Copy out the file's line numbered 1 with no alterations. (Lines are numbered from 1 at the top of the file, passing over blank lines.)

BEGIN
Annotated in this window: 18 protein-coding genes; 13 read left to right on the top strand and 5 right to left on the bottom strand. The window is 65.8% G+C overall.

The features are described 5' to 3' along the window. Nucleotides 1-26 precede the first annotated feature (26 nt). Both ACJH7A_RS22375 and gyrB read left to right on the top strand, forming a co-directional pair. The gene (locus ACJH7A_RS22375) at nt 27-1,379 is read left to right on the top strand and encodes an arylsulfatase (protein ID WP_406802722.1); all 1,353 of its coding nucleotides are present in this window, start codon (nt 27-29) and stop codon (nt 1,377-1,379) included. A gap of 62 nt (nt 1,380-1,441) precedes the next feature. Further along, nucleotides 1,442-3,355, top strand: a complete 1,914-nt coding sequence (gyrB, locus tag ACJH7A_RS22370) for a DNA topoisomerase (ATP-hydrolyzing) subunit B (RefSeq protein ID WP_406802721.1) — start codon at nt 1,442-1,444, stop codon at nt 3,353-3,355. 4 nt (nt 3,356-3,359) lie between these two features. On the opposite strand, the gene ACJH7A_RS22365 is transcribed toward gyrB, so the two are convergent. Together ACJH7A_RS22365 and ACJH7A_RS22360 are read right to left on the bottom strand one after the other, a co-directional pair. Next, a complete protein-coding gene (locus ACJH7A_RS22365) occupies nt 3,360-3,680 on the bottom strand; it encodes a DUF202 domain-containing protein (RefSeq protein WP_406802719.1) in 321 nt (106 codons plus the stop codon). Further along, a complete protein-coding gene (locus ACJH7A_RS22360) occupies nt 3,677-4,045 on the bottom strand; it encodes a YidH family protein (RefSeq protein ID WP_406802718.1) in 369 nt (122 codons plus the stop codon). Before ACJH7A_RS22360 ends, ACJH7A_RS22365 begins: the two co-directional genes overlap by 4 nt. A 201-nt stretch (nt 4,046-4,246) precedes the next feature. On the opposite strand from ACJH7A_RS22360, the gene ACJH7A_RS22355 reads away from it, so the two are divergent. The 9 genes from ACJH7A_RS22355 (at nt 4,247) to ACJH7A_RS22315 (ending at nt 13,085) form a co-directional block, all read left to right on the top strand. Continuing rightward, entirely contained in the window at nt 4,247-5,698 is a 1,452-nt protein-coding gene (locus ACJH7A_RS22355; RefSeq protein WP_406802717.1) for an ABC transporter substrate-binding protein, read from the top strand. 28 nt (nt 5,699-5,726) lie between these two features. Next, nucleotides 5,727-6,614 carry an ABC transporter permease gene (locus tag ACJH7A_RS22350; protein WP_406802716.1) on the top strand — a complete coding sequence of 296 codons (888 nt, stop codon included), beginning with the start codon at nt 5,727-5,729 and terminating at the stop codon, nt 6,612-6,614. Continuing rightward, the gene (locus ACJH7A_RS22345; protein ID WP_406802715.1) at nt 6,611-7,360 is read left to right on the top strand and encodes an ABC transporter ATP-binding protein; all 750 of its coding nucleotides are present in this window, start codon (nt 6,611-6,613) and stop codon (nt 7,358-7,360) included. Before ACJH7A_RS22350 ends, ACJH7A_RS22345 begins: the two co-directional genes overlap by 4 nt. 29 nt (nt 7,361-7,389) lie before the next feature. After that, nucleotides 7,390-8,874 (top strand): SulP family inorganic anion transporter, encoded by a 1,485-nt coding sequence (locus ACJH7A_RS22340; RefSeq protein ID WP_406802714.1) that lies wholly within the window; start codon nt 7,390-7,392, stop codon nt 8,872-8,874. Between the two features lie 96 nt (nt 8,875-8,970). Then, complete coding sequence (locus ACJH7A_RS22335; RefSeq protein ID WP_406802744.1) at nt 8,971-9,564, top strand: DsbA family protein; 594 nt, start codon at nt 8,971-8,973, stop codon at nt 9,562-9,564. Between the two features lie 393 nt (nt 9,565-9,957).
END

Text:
Annotated in this window: 18 protein-coding genes; 13 read left to right on the top strand and 5 right to left on the bottom strand. The window is 65.8% G+C overall.